A Cumberland County man with an extensive criminal record who pleaded guilty to three counts of introducing contraband into a penal institution was denied probation or a split sentence and will serve his eight-year prison sentence.
Thomas Hugh Young II, 41, pleaded guilty in March and appeared for a sentencing hearing last week. He had agreed to the eight-year sentence, and the hearing was held for the purpose of determining how that sentence would be served.
Two of the charges stem from Young asking his girlfriend over the jail phone to send him suboxone.
Defense attorney Randall Boston argued that his client should be given consideration for a split sentence because he has already served 476 days in jail and because he was optimistic that his client really wanted to change his life.
He also told the judge that Young had not picked up new charges since being out on bond.
Tennessee Board of Pardon and Parole Probation Officer Christopher Goddard testified about Young’s lengthy criminal record and the charges that he was caught with Suboxone in the jail.
Young’s criminal record includes 22 prior offenses that range from a domestic assault that led to him fleeing from police and crashing his vehicle into a state trooper’s car, to assault on a corrections officer and probation violations.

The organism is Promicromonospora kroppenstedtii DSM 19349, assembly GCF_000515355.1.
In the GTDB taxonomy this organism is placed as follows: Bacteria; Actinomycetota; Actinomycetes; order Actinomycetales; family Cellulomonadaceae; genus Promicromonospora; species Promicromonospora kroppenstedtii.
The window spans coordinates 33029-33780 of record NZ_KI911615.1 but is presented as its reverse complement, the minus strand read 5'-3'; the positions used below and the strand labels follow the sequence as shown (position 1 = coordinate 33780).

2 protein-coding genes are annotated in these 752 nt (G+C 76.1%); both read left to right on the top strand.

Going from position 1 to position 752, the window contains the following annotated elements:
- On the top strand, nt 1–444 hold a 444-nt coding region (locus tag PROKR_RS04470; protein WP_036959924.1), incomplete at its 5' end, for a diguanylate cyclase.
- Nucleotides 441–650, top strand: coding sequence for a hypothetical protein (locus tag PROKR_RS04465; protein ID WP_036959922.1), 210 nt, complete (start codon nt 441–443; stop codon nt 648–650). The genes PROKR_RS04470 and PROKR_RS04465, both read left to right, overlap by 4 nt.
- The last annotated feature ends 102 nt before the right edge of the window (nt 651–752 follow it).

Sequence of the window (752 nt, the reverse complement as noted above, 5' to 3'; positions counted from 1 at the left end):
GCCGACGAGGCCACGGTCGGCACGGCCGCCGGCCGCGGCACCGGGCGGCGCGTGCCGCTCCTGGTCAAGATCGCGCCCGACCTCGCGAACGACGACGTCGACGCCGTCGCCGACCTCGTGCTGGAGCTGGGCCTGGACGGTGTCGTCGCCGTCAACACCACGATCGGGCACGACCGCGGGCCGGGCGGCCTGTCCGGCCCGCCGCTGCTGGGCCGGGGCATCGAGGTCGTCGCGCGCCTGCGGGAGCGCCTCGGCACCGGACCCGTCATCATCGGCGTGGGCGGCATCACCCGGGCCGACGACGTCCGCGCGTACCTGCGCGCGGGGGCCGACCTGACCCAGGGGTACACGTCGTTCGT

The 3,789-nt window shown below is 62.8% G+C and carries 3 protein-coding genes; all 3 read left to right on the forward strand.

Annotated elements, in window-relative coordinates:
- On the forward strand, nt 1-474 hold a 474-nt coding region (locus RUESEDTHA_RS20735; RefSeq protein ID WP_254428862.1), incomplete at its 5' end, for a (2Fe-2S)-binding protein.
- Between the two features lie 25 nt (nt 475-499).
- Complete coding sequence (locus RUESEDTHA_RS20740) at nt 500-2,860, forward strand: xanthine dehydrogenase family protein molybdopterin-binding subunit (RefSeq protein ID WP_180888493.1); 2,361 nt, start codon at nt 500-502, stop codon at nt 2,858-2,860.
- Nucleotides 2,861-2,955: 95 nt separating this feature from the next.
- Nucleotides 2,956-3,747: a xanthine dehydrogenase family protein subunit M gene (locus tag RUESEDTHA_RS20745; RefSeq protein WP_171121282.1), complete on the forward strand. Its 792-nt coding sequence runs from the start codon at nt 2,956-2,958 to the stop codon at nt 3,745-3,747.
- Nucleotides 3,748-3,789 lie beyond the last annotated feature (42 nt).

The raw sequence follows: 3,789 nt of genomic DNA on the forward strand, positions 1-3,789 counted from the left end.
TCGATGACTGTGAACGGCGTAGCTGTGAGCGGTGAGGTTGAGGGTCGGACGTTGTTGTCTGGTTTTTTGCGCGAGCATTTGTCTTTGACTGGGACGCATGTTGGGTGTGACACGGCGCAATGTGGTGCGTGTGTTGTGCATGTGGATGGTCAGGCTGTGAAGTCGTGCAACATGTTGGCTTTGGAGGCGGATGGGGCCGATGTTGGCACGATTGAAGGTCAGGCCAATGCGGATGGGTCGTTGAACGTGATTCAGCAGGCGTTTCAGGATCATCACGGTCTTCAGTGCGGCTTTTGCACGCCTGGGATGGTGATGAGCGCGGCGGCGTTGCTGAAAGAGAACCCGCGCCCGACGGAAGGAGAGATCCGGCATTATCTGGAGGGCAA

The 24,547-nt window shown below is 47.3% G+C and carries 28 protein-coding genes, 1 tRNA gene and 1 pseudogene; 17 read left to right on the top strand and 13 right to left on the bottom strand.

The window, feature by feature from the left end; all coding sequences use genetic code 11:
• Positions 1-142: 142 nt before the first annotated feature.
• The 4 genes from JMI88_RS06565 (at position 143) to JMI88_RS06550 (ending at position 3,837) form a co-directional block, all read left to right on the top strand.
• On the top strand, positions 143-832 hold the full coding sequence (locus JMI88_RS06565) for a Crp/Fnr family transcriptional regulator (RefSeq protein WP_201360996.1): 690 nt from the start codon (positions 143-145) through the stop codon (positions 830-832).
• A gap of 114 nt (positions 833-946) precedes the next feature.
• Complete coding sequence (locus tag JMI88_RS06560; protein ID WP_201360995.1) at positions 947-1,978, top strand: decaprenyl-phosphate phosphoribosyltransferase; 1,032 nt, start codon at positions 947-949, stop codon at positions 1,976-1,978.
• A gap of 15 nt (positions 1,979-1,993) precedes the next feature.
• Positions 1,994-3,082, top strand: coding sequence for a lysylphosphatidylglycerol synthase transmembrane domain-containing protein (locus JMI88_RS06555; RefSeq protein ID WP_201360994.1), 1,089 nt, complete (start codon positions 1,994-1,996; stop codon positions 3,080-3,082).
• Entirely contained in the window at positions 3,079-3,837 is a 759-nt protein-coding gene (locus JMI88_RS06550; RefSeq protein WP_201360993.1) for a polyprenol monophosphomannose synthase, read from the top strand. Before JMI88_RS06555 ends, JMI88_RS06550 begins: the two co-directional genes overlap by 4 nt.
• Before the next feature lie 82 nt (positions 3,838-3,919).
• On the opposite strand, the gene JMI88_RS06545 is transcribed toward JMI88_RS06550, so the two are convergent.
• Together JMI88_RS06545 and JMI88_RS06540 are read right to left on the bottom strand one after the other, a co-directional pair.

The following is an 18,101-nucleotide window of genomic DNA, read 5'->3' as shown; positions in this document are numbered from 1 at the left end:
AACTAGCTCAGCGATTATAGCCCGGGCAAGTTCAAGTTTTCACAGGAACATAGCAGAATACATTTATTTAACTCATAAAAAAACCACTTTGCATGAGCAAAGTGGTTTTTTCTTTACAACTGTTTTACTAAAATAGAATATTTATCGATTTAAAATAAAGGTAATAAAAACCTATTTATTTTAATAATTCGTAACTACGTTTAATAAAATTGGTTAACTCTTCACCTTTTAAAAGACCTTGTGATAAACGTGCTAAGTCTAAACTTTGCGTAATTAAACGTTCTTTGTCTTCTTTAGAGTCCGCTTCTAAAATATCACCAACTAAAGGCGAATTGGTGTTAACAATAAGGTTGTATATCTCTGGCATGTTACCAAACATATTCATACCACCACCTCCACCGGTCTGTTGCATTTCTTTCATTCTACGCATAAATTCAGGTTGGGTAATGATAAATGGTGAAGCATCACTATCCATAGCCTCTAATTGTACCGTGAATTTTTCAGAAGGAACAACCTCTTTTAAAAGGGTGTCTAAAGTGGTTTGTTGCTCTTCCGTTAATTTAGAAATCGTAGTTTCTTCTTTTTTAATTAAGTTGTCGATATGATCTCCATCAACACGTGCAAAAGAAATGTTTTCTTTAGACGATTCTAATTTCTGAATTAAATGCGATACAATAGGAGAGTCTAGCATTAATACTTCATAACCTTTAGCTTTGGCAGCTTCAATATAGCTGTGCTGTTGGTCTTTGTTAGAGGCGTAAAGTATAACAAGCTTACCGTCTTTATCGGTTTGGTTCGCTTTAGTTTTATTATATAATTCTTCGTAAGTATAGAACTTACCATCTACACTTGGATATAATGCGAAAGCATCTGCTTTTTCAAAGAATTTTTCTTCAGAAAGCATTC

Young has been charged with crimes in Anderson, Cumberland and Morgan counties. Also included in his past record were three violations of community corrections and 15 probation violations.
Young’s mother, Glenda Young, testified that her son was born with lung issues and suffered back problems which resulted in his past conduct. She remains optimistic for his future and that her son’s criminal activity is behind him.
Boston argued that his client has served a lot of time and, admittedly, does not have the best criminal record.
“But, what do we do with him?” Boston asked. Young not getting into additional trouble should be considered, he said.
Young made an elocution statement which is not subject to cross examination. The judge can place whatever consideration he wishes into the statement.
Young told the court that for ten years he committed no crimes. Concerning the phone call to his girlfriend from the jail, Young said, “I really didn’t think she would send it to me.”
He said that after lung surgery, he was taking 180 “roxies” a month. Today, he said, he is almost weaned off suboxone.
Assistant District Attorney Mark Gore told the court that Young has “shown himself to be a menace to society and existential threat to the community.”
“It (the sentence) should be a deterrent to others,” Criminal Court Judge Gary McKenzie said, adding that Young’s actions were dangerous. “He created an unsafe environment for corrections officers and for other inmates.”
He then denied any alternative sentence and ordered the eight years be served.